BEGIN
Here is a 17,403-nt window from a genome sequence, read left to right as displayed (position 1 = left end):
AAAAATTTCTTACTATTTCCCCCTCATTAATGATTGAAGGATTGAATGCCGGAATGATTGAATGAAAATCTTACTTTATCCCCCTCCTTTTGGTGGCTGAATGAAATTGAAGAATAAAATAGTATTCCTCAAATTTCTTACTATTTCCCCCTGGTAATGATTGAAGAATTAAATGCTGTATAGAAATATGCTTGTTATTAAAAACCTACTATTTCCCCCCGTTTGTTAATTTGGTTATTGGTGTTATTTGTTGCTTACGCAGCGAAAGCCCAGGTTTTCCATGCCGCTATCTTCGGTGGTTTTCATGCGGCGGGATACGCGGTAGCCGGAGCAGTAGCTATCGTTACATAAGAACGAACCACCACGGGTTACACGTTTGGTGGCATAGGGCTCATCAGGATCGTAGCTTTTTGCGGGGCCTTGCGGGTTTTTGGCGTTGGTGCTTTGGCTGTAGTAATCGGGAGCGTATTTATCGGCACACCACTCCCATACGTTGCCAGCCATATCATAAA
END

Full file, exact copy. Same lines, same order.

Here is a 17,403-nt window from a genome sequence, read left to right as displayed (position 1 = left end):
AAAAATTTCTTACTATTTCCCCCTCATTAATGATTGAAGGATTGAATGCCGGAATGATTGAATGAAAATCTTACTTTATCCCCCTCCTTTTGGTGGCTGAATGAAATTGAAGAATAAAATAGTATTCCTCAAATTTCTTACTATTTCCCCCTGGTAATGATTGAAGAATTAAATGCTGTATAGAAATATGCTTGTTATTAAAAACCTACTATTTCCCCCCGTTTGTTAATTTGGTTATTGGTGTTATTTGTTGCTTACGCAGCGAAAGCCCAGGTTTTCCATGCCGCTATCTTCGGTGGTTTTCATGCGGCGGGATACGCGGTAGCCGGAGCAGTAGCTATCGTTACATAAGAACGAACCACCACGGGTTACACGTTTGGTGGCATAGGGCTCATCAGGATCGTAGCTTTTTGCGGGGCCTTGCGGGTTTTTGGCGTTGGTGCTTTGGCTGTAGTAATCGGGAGCGTATTTATCGGCACACCACTCCCATACGTTGCCAGCCATATCATAAA